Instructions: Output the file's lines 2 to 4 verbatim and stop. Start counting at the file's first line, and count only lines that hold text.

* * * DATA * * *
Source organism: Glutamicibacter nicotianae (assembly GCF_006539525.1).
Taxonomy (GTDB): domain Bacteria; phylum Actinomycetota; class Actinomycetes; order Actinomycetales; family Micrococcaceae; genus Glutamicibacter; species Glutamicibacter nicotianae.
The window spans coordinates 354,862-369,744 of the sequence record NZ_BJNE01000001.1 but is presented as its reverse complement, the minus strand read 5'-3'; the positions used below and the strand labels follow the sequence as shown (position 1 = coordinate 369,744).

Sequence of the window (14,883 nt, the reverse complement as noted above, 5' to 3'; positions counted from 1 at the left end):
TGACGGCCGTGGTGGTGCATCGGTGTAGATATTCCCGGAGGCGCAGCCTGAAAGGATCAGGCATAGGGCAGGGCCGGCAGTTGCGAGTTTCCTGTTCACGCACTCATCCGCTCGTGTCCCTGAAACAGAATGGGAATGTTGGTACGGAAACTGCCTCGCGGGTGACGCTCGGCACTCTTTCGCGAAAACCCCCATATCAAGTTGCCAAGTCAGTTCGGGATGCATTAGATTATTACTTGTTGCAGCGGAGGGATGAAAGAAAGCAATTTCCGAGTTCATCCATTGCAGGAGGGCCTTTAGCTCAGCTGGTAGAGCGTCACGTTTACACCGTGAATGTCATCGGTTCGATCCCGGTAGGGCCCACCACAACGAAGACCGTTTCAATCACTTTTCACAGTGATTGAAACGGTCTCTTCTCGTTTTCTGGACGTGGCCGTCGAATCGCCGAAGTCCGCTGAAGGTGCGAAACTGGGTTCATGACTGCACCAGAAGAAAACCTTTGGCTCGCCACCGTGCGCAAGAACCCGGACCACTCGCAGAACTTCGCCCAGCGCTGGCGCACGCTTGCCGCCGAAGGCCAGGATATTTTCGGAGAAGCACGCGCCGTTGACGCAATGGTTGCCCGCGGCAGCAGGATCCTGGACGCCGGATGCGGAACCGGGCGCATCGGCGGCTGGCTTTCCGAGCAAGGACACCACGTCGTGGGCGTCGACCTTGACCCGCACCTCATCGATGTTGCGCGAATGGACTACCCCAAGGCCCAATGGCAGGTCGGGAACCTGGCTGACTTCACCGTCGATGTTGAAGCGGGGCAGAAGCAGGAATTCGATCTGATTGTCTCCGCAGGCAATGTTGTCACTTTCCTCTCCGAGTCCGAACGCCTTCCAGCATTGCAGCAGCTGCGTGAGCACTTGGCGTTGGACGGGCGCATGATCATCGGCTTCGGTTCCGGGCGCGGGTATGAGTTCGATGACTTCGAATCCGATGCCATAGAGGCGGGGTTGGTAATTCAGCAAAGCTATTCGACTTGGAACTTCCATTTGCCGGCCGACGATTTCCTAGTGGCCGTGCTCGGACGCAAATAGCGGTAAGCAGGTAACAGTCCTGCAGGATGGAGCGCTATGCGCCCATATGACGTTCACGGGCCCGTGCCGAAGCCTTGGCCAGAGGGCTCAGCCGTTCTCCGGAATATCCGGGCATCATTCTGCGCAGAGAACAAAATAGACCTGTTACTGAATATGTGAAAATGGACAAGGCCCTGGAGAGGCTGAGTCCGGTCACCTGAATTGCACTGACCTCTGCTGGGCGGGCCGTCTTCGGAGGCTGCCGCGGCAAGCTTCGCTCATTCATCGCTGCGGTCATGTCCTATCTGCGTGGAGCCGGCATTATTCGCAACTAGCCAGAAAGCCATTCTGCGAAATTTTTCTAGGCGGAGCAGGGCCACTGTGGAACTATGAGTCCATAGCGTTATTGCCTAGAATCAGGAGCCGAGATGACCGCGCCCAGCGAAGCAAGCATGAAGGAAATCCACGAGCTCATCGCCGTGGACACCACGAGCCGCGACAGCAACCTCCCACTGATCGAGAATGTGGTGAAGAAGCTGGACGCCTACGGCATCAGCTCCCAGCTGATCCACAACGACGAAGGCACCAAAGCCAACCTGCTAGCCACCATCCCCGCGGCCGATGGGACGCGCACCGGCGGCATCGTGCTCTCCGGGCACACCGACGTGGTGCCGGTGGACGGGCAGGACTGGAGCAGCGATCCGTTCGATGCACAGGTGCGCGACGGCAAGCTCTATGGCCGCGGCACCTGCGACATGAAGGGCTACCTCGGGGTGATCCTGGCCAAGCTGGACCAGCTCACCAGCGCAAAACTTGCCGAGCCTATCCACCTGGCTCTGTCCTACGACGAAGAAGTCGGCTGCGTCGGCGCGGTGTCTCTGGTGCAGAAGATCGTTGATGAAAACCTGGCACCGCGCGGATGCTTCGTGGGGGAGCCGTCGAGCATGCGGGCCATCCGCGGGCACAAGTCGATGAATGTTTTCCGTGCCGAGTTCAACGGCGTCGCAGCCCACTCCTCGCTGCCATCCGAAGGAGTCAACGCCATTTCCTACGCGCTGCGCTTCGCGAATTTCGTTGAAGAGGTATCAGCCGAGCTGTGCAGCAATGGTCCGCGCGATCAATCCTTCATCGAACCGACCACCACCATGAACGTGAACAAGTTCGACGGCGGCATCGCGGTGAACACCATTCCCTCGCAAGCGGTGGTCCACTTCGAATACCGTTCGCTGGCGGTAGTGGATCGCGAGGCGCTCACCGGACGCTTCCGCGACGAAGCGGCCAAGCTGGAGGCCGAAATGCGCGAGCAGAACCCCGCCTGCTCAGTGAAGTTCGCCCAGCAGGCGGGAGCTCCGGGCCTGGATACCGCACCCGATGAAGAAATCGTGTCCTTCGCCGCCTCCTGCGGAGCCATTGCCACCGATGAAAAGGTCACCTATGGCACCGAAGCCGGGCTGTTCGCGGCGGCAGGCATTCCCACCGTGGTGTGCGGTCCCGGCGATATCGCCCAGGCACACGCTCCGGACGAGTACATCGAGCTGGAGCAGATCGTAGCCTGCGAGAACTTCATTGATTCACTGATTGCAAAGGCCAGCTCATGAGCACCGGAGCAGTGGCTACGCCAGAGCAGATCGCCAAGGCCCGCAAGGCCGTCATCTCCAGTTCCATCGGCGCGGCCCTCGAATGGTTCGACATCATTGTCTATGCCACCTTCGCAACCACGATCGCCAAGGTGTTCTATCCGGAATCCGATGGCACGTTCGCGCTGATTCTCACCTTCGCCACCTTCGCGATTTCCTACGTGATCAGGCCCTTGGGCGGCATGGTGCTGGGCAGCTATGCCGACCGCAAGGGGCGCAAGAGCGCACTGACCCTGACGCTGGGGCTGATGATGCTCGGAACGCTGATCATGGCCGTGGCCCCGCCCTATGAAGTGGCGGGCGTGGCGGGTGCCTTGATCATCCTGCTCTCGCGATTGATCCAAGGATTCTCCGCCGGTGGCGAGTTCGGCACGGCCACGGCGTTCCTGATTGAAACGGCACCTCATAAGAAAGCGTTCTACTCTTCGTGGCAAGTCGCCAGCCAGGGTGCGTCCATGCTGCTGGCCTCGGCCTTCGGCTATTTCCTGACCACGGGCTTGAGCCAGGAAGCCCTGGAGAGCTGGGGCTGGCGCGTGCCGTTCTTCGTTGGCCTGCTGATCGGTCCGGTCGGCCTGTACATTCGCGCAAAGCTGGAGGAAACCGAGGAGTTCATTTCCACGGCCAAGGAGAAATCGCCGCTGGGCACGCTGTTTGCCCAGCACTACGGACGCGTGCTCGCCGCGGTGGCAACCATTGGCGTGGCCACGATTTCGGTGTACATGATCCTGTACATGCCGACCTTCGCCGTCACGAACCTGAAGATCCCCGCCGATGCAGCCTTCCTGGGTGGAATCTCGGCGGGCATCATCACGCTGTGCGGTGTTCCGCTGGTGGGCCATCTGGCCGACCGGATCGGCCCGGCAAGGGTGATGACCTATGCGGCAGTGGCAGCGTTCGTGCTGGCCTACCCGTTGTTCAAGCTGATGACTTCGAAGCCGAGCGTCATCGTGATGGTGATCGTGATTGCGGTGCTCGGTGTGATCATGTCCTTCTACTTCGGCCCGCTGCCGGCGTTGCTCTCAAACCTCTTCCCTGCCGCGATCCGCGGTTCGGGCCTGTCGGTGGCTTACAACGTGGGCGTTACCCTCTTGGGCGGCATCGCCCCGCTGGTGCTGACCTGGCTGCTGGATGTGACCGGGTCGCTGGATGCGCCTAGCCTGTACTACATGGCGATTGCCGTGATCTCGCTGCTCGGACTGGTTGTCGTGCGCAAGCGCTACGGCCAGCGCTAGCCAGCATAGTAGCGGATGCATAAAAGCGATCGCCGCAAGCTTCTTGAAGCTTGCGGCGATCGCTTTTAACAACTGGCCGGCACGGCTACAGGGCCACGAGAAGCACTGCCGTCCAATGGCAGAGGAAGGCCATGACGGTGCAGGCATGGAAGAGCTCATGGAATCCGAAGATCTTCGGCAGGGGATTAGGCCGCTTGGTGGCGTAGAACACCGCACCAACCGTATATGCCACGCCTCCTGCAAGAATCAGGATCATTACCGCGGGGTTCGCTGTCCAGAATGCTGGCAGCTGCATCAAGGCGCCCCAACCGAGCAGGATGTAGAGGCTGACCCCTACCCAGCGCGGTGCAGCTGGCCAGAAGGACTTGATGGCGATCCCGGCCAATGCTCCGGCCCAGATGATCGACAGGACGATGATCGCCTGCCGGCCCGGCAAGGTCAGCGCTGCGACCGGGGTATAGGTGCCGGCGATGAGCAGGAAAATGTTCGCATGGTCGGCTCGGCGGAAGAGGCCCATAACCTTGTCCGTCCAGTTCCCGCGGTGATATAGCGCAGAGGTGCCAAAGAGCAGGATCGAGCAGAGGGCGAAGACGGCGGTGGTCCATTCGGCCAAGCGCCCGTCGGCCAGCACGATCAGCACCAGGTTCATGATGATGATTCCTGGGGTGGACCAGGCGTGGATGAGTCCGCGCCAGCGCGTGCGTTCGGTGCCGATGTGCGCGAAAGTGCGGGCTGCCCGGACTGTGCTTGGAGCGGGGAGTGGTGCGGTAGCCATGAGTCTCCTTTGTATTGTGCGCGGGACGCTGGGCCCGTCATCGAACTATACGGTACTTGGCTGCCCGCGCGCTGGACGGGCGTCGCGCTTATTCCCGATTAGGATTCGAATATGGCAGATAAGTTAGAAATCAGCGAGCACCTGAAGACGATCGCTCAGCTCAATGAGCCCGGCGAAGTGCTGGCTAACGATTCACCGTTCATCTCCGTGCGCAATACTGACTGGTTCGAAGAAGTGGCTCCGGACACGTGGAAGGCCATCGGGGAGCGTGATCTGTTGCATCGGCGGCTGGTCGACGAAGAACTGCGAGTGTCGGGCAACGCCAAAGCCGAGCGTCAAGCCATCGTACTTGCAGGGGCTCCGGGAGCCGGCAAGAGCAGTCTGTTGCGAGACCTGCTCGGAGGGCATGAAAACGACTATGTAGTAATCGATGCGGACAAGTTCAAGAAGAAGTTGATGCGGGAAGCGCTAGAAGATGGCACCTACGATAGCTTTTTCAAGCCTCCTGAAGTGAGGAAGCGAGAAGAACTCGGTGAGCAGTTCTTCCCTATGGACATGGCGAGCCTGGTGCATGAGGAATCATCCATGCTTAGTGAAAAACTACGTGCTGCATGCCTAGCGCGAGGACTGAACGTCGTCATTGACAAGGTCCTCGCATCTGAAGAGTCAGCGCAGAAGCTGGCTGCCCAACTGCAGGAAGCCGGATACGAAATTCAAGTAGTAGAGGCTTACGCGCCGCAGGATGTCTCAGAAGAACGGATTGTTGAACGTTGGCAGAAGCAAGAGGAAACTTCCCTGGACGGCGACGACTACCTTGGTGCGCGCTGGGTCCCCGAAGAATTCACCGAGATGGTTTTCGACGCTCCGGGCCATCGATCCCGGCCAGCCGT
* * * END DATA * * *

Taxonomy (GTDB): domain Bacteria; phylum Actinomycetota; class Actinomycetes; order Actinomycetales; family Micrococcaceae; genus Glutamicibacter; species Glutamicibacter nicotianae.
The window spans coordinates 354,862-369,744 of the sequence record NZ_BJNE01000001.1 but is presented as its reverse complement, the minus strand read 5'-3'; the positions used below and the strand labels follow the sequence as shown (position 1 = coordinate 369,744).

Sequence of the window (14,883 nt, the reverse complement as noted above, 5' to 3'; positions counted from 1 at the left end):